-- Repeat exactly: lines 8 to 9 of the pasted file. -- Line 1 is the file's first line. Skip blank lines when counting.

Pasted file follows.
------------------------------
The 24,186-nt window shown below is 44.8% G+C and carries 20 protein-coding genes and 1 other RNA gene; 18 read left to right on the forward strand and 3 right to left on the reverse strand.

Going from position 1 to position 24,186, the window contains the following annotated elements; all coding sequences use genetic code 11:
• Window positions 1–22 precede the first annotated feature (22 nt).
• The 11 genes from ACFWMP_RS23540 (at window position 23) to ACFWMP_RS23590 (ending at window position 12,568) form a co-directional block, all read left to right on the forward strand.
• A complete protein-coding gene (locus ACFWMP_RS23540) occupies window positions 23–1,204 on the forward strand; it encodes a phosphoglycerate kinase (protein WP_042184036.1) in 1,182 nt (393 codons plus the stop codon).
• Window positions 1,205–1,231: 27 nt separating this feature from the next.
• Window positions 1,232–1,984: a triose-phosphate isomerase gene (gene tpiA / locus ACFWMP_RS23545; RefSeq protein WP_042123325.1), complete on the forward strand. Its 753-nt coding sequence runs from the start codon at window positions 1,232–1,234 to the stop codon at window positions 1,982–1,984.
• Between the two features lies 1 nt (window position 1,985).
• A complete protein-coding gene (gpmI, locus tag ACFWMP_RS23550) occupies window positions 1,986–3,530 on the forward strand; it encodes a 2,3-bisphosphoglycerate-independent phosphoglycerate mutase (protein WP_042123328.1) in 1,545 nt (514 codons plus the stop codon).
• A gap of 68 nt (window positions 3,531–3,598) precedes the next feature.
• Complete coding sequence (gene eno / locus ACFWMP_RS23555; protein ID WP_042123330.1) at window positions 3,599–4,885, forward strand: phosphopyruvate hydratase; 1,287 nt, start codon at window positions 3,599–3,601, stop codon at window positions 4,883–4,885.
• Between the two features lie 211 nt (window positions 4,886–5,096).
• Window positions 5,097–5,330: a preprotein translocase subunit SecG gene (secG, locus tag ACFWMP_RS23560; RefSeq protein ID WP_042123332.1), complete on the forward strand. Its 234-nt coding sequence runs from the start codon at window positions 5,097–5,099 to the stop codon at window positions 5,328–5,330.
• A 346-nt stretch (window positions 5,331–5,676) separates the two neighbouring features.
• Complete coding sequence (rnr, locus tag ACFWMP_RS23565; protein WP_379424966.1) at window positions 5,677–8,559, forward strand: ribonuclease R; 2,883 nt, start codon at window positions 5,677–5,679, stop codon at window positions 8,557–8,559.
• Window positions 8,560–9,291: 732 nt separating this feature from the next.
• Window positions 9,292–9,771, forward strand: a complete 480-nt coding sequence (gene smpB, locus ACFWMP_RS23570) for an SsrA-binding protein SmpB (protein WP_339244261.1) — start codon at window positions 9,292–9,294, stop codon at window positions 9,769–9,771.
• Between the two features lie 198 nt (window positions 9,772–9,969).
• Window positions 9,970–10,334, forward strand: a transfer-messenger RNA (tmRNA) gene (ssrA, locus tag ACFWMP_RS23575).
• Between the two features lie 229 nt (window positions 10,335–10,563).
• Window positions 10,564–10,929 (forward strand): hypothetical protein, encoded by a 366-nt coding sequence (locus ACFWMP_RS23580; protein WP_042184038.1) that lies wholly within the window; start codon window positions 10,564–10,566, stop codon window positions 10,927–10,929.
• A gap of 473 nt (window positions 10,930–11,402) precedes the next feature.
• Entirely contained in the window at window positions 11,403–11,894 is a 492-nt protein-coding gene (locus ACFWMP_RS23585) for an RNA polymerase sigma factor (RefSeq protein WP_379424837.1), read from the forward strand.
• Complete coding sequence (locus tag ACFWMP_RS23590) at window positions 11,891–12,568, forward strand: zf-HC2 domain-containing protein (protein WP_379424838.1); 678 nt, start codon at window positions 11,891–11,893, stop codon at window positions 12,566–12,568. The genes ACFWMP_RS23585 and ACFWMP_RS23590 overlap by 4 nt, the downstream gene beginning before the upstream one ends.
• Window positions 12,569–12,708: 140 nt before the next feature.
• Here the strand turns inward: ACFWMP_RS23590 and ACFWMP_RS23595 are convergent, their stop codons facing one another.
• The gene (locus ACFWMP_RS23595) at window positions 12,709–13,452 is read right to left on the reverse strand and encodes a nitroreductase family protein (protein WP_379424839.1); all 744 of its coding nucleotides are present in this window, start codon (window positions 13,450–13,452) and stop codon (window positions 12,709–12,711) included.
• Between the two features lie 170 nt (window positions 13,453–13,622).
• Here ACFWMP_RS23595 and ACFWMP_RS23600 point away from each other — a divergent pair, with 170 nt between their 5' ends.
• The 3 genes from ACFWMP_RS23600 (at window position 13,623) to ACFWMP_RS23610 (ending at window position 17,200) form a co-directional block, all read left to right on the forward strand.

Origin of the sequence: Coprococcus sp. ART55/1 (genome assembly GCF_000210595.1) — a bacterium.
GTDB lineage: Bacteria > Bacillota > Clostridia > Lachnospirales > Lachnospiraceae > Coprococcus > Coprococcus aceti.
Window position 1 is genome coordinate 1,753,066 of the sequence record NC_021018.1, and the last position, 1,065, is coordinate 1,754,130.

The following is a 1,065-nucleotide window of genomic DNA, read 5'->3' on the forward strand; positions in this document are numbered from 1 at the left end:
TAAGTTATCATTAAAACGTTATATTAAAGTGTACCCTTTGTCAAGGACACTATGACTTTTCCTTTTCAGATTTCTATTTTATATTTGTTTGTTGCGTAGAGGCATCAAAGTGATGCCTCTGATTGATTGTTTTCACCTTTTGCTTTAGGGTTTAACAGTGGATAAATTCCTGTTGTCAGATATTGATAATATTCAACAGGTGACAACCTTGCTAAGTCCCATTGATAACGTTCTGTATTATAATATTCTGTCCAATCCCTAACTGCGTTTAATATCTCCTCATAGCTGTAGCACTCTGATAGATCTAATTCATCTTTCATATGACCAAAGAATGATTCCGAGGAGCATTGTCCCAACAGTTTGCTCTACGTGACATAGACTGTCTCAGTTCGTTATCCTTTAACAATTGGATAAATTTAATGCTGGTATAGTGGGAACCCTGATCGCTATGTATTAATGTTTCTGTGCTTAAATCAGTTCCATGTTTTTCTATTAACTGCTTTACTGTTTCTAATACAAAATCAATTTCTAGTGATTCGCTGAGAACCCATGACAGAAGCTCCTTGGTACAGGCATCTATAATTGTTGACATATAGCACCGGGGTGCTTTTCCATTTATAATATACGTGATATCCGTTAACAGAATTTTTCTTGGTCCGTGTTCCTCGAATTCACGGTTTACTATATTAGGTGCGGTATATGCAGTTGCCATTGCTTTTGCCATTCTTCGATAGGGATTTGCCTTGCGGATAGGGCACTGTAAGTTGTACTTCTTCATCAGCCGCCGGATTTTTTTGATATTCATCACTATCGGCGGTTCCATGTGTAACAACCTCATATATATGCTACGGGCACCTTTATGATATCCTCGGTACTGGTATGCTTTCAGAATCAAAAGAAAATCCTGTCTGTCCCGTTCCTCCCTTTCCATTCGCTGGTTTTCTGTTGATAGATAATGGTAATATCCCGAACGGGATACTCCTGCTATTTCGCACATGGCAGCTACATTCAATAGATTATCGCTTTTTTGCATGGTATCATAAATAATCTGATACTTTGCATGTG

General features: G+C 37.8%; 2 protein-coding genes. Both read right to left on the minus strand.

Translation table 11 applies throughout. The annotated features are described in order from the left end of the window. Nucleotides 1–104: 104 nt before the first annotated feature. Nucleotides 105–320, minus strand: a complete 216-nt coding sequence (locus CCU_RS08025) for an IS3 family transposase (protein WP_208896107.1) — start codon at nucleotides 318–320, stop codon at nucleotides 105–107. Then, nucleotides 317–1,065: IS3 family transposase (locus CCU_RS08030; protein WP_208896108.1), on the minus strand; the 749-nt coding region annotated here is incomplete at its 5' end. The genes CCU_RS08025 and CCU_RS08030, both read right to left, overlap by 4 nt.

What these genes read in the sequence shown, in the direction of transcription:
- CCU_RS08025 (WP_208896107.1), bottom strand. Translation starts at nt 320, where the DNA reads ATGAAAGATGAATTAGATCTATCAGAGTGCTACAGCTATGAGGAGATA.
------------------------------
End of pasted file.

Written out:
• Between the two features lies 1 nt (window position 1,985).
• A complete protein-coding gene (gpmI, locus tag ACFWMP_RS23550) occupies window positions 1,986–3,530 on the forward strand; it encodes a 2,3-bisphosphoglycerate-independent phosphoglycerate mutase (protein WP_042123328.1) in 1,545 nt (514 codons plus the stop codon).